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Mexican Brick Culture in the Building of Texas, 1800s-1980s

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Although brickmaking was one of the first nonagricultural manufacturing industries in the lower Rio Grande region, this is the first ethnographic study of the industry. The important connections between brickmaking in Mexico and Texas lead author Scott Cook to consider many core issues in the interdisciplinary field of border cultural studies, even as he gives a clear picture of the development and decline of this binational industry.

Drawing largely on oral testimonies from ...

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Overview

Although brickmaking was one of the first nonagricultural manufacturing industries in the lower Rio Grande region, this is the first ethnographic study of the industry. The important connections between brickmaking in Mexico and Texas lead author Scott Cook to consider many core issues in the interdisciplinary field of border cultural studies, even as he gives a clear picture of the development and decline of this binational industry.

Drawing largely on oral testimonies from living informants and from ten years of fieldwork in surviving brickyards, Cook explores the organization, development, and techniques of the border brick industry, cataloging the range of organizational forms of brick manufacturing from household-based petty commodity units to wage-labor-based petty capitalist units. He also highlights a series of linkages between production, labor markets, and commodity markets. Finally, he focuses on how and why handmade brick production disappeared in Texas just as it grew explosively in Mexico, roughly in the period from the 1950s to the 1980s.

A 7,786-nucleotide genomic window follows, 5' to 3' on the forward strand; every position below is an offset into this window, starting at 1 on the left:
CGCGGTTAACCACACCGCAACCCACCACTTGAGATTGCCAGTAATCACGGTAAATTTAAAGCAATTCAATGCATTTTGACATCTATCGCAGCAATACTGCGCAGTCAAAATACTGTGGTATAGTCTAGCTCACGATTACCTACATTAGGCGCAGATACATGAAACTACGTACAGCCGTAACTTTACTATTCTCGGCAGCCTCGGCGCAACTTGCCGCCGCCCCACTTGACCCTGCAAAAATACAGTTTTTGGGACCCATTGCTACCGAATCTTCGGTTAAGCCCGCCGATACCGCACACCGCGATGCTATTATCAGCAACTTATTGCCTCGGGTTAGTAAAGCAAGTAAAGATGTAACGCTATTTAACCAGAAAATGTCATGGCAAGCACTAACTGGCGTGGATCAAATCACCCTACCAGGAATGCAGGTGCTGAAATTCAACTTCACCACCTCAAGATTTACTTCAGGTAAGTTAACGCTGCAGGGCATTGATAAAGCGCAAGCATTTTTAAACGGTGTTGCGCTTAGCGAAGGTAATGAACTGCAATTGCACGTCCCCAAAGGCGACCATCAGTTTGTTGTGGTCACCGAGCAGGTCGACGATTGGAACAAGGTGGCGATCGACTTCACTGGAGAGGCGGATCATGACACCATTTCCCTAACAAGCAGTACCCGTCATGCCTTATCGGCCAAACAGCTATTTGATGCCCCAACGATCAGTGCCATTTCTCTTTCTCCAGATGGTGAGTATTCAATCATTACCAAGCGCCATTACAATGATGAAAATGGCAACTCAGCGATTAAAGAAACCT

Cook necessarily deals with both sides of the border. Historically, the circular flow of people, materials, and culture in the brick industry has defied the River as any sort of formidable barrier to movement. Yet this study documents that, especially in this century, the "Border" cannot be romantically dismissed as a fiction which has no commonplace effect on the movement of people, commodities, and culture.

Major themes include the development of Mexican brick culture in Texas, the Mexican brick export industry and the role of joint capital, the impact of intercultural relations on cross-border business, and issues of citizenshipand identity in the histories of border brickmaking families.

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Meet the Author

Scott Cook is professor emeritus of anthropology and interim director of the Puerto Rican and Latino Studies Institute at the University of Connecticut. His Ph.D. in anthropology is from the University of Pittsburgh.

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